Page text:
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Category Archives: Aerodynamics

Aerodynamics: Drag

This week on the Learn to Fly Blog we’re talking about drag. One of the four forces of flight, drag opposes thrust and at rearward parallel to the relative wind. We’ll get more into the practical application of your understanding of drag on Thursday with our CFI, but today we will define the two types […]

CFI Brief: Velocity vs. G-loads Diagram

Using the knowledge you learned from Monday’s post on the Vg diagram, let’s see if we can answer some of these sample FAA knowledge test questions. Remember, a complete database of sample questions can be found in ASA Test Prep Books and Prepware Software! Reference the figure below for all questions, however please note on […]

Aerodynamics: Vg Diagram

The flight operating strength of an aircraft is presented on a graph whose vertical scale is based on load factor. The diagram is called a Vg diagram—velocity versus G loads or load factor. Each aircraft has it’s own Vg diagram which is valid at a certain weight and altitude. The curved lines representing maximum lift […]

CFI Brief: Ground Effect, Pop Quiz!

I sure hope you read Monday’s post on ground effect because today I’m throwing a pop quiz at you! Remember that ground effect occurs when flying within one wingspan or less above the surface. The airflow around the wing and wing tip is modified and the resulting pattern reduces the downwash which reduces the induced […]

Aerodynamics: Ground Effect

Thinking about your takeoff technique? Today we’ll consider the role of ground effect. Simply put, ground effect is the reaction of the airflow against the ground surface. Today’s post comes from our foundational flying textbook The Pilot’s Manual 1: Flight School. Here’s a basic overview: The cushioning of ground effect when the airplane is flying […]

Aerodynamics: Stalls and Spins

Today, we’re going to look at some flight maneuvers from one of our favorite books, the Pilot’s Handbook of Aeronautical Knowledge. Critical load factors apply to all flight maneuvers except unaccelerated straight flight where a load factor of 1 G is always present. Certain maneuvers considered in this section are known to involve relatively high load […]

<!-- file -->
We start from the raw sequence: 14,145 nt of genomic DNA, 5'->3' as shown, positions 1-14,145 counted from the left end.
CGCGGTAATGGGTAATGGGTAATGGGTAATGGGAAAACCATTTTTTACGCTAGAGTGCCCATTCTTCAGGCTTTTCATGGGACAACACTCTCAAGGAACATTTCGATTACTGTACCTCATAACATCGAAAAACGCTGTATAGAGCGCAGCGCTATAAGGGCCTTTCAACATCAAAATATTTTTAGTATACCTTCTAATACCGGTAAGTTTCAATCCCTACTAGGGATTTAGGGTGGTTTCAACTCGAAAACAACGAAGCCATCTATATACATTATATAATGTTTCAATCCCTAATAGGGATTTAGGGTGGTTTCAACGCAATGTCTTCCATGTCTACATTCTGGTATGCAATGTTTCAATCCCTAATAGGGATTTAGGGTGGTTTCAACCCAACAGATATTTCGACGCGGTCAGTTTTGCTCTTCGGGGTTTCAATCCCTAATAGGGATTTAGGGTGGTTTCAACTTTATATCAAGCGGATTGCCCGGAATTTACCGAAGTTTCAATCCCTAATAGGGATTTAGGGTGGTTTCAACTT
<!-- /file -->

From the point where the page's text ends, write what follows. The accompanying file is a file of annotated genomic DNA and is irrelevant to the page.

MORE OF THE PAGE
Aerodynamics: Spins

This post on spins is derived from the FAA Airplane Flying Handbook, available from ASA in print and in PDF format. A spin may be defined as an aggravated stall that results in what is termed “autorotation” wherein the airplane follows a downward corkscrew path. As the airplane rotates around a vertical axis, the rising […]

CFI Brief: Steep Turns

Steep turns are a fun and exciting maneuver and right in line with this week’s discussion on load factors. As a student pilot part of your training will include performing steep turns to established standards as outlined in the Private Pilot Practical Test Standards and shown below. Key concepts to be learned are coordination, orientation, […]

Aerodynamics: Turns and Load Factors

We’re devoting this week to aerodynamics, specifically the load factors experienced in turns. There’s more to turning your airplane than smoothly coordinating your ailerons and rudder pressure. Understanding the role of lift and gravity in a turn will help you fly efficiently and within the limitations of your airplane. The following is excerpted from William […]

CFI Brief: Forward vs. Aft CG

Happy New Year! After a great holiday it’s time to get back in the grind and what better way to start 2015 off then with a discussion on stability! So just what is stability? In the sense we are discussing, stability is the inherent ability of an airplane to return, or not return, to its […]

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